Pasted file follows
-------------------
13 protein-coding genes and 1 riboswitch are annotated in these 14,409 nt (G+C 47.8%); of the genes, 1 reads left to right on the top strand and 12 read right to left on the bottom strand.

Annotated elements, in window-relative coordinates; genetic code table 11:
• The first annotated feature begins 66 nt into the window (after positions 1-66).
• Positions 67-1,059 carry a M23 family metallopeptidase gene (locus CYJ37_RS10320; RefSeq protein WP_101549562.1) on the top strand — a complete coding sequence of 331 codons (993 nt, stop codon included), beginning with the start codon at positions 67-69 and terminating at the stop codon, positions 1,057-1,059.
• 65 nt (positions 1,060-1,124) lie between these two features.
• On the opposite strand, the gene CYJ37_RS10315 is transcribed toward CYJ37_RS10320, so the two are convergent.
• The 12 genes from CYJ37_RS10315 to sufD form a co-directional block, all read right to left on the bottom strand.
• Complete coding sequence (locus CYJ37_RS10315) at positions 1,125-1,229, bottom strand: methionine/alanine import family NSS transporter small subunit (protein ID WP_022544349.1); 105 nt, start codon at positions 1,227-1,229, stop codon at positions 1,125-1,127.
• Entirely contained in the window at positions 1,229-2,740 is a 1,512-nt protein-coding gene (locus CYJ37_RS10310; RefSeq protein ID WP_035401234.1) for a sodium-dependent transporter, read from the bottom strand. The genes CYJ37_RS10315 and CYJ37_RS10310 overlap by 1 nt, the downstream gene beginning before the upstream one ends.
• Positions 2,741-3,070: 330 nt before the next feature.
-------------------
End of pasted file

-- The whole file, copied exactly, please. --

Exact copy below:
13 protein-coding genes and 1 riboswitch are annotated in these 14,409 nt (G+C 47.8%); of the genes, 1 reads left to right on the top strand and 12 read right to left on the bottom strand.

Annotated elements, in window-relative coordinates; genetic code table 11:
• The first annotated feature begins 66 nt into the window (after positions 1-66).
• Positions 67-1,059 carry a M23 family metallopeptidase gene (locus CYJ37_RS10320; RefSeq protein WP_101549562.1) on the top strand — a complete coding sequence of 331 codons (993 nt, stop codon included), beginning with the start codon at positions 67-69 and terminating at the stop codon, positions 1,057-1,059.
• 65 nt (positions 1,060-1,124) lie between these two features.
• On the opposite strand, the gene CYJ37_RS10315 is transcribed toward CYJ37_RS10320, so the two are convergent.
• The 12 genes from CYJ37_RS10315 to sufD form a co-directional block, all read right to left on the bottom strand.
• Complete coding sequence (locus CYJ37_RS10315) at positions 1,125-1,229, bottom strand: methionine/alanine import family NSS transporter small subunit (protein ID WP_022544349.1); 105 nt, start codon at positions 1,227-1,229, stop codon at positions 1,125-1,127.
• Entirely contained in the window at positions 1,229-2,740 is a 1,512-nt protein-coding gene (locus CYJ37_RS10310; RefSeq protein ID WP_035401234.1) for a sodium-dependent transporter, read from the bottom strand. The genes CYJ37_RS10315 and CYJ37_RS10310 overlap by 1 nt, the downstream gene beginning before the upstream one ends.
• Positions 2,741-3,070: 330 nt before the next feature.